In lieu of an abstract, here is a brief excerpt of the content:

Background and Initial Audience Characteristics of the Closed-Caption Television System Carl Jensema and Molly Fitzgerald Over the past four decades, television has become an important feature of the American culture. In this country there are more than 1,000 television stations broadcasting to well over 100 million television receivers . This network forms a massive system of entertainment and education for the American public. Unfortunately, many programs are meaningless without full audio comprehension , and the hearing impaired have been severely limited in the benefits they receive from television. This problem was recognized, and in 1973 the Bureau of Education for the Handicapped (BEH) began funding research through the Public Broadcasting Service (PBS) to develop a system for closed-captioning television programs . The goal was to create a system which would make hidden subtitles (closed captions) a part of regular television broadcasts. The captions would be visible only on those television receivers equipped with a special adapter. To understand how the system developed by PBS accomplishes closed captioning, it is necessary to have a basic understanding of how a television picture is generated. In the American system, a television picture consists of 525 lines flashed on the screen 30 times per second. The first few and the last few of the 525 lines are not used as part of the regular picture. They appear as the familiar black bar seen on a television receiver which needs adjustment. The PBS system involves broadcasting binarilycoded data on Line 21. An adapter hooked to a viewer's television receiver interprets the Line 21 signals and generates visible characters on the screen. By March 1979 the system was nearly ready. The United States Department of Health, EduBoth authors are associated with Gallaudet College in Washington, D. C. Carl Jensema is the Director of Research and Standards. cation, and Welfare (HEW) held a major press conference to announce that three national television networks (PBS, ABC, NBC) agreed to pay for and broadcast closed-captioned television programs beginning in 1980. HEW also announced that it was providing seed money to establish a nonprofit corporation, the National Captioning Institute (NCI), to caption programs. During the summer of 1979 NCI became a visible, functioning corporation. In September of that year it moved into its permanent home in Falls Church, Virginia. A Los Angeles office was opened in October 1979. John E. D. Ball, who had directed the closed-caption development at PBS as Vice President of Engineering, became President of NCI at the beginning of January 1980. On March 16,1980, the three networks began broadcasting a total of 16 hours of closedcaptioned programs each week. By the fall of 1980 this number had grown to 22V2 hours and was expected to keep expanding rapidly. Closed-caption adapters and television receivers with built-in closed-caption circuitry are assembled by Sanyo using Texas Instrument computer chips. The units are marketed by Sears, Roebuck and Co. Sears started accepting orders for adapters in January 1980 and began delivery in March. By the end of June nearly 21,000 adapters had been sold. Television receivers with closed-caption circuitry went on the market in July. With the exception of the first 3,700 adapters, every closed-caption adapter and integrated receiver manufactured has included a questionnaire postcard from NCI. This postcard contains various items relating to where the equipment will be used, who will watch, and what kinds of programs are preferred. The remainder of this report is concerned with a brief descriptive summary of the initial closed32 A.A.D. I February 1981 Background and Initial Audience Characteristics caption audience based on data from early questionnaire returns. Discounting the 3,700 adapters without postcards , roughly 17,000 questionnaires were distributed by the end of June 1980, exactly 6,182 of these were returned, approximately a 36% response rate. AU of the questionnaires represent add-on adapters, since the television receivers with built-in circuitry did not go on the market until July. Among the 6,182 questionnaires returned, 6,173 gave the home state of the adapter purchaser . Table 1 provides data on the number of questionnaires returned from each state. California leads with 702 questionnaires (11% of the total...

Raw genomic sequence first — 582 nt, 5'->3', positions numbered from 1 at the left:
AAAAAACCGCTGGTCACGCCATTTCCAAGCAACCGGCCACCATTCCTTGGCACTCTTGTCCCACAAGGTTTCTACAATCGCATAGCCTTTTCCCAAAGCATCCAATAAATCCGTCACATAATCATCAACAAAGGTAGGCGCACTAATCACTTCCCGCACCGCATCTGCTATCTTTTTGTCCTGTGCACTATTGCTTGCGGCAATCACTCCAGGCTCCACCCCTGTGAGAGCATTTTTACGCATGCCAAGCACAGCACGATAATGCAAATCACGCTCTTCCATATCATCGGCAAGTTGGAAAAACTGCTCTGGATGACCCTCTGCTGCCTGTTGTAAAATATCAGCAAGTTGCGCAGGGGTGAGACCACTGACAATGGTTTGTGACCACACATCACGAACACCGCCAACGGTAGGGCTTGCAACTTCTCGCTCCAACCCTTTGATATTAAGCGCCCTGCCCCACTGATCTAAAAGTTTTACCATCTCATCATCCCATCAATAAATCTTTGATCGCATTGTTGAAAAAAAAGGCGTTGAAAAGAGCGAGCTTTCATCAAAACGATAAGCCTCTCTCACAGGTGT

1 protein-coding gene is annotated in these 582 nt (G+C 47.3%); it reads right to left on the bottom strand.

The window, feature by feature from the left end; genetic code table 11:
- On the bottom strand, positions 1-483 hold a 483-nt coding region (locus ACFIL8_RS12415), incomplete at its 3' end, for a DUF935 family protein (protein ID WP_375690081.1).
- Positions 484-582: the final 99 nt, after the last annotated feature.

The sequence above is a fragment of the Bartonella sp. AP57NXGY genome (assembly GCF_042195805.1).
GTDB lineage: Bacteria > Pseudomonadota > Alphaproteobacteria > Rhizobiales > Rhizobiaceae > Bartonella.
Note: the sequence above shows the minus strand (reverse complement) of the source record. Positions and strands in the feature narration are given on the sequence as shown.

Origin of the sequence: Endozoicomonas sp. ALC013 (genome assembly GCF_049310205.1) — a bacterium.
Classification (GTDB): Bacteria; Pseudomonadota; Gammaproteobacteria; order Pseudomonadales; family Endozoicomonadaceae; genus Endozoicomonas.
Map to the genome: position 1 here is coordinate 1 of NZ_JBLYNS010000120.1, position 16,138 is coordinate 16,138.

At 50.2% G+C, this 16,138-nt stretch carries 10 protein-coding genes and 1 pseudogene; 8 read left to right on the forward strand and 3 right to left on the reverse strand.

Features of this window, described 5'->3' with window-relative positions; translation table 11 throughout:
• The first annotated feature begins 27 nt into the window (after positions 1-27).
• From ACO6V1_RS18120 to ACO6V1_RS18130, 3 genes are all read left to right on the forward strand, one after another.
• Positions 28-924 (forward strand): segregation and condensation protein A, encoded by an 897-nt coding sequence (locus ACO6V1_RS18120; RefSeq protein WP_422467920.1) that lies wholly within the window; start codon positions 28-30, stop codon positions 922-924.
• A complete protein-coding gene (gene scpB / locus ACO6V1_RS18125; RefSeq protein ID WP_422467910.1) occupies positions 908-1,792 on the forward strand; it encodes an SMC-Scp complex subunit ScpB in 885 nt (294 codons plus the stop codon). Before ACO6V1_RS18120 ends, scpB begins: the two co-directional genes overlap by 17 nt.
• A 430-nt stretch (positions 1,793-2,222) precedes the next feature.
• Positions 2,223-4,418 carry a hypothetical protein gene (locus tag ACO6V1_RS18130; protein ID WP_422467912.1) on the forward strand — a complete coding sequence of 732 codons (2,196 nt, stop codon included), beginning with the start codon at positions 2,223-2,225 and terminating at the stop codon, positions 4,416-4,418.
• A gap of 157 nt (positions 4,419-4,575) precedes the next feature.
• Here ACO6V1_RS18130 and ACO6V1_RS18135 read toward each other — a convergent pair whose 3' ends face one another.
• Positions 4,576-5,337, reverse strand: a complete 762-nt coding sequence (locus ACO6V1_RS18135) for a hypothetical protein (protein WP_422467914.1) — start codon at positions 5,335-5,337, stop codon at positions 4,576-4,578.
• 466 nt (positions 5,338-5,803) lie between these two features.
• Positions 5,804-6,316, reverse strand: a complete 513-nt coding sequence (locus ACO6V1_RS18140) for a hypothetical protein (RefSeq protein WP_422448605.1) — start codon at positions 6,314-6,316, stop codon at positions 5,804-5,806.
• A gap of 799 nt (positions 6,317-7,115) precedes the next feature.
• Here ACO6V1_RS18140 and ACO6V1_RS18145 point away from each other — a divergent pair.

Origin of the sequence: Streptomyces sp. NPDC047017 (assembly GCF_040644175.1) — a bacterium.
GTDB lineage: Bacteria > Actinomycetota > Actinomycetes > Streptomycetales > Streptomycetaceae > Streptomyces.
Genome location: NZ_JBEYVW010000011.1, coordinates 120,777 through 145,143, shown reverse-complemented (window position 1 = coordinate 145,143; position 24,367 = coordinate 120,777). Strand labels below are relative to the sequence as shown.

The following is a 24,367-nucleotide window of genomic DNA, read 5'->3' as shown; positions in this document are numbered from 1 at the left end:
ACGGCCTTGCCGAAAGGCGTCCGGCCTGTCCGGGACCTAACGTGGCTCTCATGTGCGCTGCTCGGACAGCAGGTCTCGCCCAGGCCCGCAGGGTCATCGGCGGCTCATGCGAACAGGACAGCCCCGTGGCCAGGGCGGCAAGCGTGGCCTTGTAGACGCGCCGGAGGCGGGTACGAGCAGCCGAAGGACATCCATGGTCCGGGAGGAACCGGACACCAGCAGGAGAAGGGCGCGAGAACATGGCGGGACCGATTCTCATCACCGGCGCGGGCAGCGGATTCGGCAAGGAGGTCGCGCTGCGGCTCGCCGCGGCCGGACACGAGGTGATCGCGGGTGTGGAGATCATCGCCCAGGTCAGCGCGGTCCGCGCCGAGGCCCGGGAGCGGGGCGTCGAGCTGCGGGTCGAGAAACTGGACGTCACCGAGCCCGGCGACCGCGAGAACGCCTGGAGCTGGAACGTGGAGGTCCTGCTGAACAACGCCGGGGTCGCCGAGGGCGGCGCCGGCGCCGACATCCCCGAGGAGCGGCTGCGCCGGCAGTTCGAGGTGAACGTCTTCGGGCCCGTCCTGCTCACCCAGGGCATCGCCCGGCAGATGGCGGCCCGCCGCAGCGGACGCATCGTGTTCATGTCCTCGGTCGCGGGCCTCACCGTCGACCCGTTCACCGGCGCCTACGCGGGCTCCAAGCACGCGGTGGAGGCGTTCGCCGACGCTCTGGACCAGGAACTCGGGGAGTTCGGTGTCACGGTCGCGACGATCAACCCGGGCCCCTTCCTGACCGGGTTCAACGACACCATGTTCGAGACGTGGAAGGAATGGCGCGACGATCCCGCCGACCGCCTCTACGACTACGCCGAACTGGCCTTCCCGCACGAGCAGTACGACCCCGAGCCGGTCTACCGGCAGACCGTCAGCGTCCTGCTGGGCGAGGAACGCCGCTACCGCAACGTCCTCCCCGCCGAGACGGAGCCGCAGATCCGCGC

Additional Information

Print ISSN
pp. 32-36
Launched on MUSE
Open Access
Back To Top

This website uses cookies to ensure you get the best experience on our website. Without cookies your experience may not be seamless.